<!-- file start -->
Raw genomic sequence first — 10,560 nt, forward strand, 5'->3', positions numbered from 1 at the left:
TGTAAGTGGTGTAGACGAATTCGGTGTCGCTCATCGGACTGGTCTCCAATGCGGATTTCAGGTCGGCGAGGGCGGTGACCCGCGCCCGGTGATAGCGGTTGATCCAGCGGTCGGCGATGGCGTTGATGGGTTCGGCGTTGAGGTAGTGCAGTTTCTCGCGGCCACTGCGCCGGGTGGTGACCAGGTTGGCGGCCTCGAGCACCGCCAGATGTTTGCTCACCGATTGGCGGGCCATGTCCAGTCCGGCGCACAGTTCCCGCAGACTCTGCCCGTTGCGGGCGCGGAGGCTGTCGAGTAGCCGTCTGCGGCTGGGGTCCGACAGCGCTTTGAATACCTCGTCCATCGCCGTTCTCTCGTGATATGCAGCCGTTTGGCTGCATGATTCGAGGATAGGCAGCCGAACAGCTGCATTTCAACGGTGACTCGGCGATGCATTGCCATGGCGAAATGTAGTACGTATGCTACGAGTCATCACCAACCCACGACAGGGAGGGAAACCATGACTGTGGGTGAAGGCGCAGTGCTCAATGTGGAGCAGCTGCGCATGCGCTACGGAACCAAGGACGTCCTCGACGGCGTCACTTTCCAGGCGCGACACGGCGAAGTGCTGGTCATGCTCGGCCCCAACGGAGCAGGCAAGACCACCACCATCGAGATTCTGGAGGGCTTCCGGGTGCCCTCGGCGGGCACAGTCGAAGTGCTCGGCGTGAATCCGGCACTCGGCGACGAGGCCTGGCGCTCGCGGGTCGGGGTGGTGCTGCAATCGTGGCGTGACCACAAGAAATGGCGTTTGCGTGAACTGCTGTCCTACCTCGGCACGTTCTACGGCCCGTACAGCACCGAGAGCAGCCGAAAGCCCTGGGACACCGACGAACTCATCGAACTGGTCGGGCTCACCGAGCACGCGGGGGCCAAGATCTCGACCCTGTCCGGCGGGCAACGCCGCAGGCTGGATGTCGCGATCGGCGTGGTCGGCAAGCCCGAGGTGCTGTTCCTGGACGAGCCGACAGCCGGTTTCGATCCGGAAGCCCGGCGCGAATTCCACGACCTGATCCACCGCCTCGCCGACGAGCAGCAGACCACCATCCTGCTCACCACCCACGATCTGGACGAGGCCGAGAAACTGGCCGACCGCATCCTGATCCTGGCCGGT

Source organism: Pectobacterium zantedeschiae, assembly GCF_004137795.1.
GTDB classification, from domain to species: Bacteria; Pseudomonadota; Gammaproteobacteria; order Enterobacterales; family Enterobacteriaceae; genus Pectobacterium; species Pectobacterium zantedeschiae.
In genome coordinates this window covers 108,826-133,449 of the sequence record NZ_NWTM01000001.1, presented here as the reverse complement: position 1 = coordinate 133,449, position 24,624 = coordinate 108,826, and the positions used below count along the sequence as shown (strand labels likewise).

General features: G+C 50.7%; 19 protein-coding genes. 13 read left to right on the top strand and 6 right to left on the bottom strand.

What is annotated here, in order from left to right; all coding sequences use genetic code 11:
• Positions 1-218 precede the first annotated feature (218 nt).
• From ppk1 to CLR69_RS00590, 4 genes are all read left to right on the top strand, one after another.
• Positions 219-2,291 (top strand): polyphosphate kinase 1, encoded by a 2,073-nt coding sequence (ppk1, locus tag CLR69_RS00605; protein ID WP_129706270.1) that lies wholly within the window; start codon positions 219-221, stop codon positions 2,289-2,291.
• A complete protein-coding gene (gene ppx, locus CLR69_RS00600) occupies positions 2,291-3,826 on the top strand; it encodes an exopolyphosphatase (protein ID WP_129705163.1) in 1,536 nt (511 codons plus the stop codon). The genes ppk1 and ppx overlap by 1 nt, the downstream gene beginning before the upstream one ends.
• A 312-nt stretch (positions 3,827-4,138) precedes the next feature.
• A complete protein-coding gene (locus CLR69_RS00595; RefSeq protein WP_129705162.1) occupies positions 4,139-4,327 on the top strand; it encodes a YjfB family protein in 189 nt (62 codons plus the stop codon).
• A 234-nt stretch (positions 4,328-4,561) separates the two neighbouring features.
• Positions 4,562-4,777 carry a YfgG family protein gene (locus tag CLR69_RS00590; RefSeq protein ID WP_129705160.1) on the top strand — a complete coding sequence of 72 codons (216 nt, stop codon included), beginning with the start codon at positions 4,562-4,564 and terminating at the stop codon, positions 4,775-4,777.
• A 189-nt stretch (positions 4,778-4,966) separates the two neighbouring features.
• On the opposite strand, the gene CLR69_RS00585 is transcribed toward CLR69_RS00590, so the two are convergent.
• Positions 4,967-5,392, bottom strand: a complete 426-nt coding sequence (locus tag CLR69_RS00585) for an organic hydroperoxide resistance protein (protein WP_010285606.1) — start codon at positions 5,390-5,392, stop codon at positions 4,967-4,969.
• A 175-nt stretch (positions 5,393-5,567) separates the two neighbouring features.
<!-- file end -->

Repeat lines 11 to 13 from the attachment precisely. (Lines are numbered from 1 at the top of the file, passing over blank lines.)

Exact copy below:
• A complete protein-coding gene (gene ppx, locus CLR69_RS00600) occupies positions 2,291-3,826 on the top strand; it encodes an exopolyphosphatase (protein ID WP_129705163.1) in 1,536 nt (511 codons plus the stop codon). The genes ppk1 and ppx overlap by 1 nt, the downstream gene beginning before the upstream one ends.
• A 312-nt stretch (positions 3,827-4,138) precedes the next feature.
• A complete protein-coding gene (locus CLR69_RS00595; RefSeq protein WP_129705162.1) occupies positions 4,139-4,327 on the top strand; it encodes a YjfB family protein in 189 nt (62 codons plus the stop codon).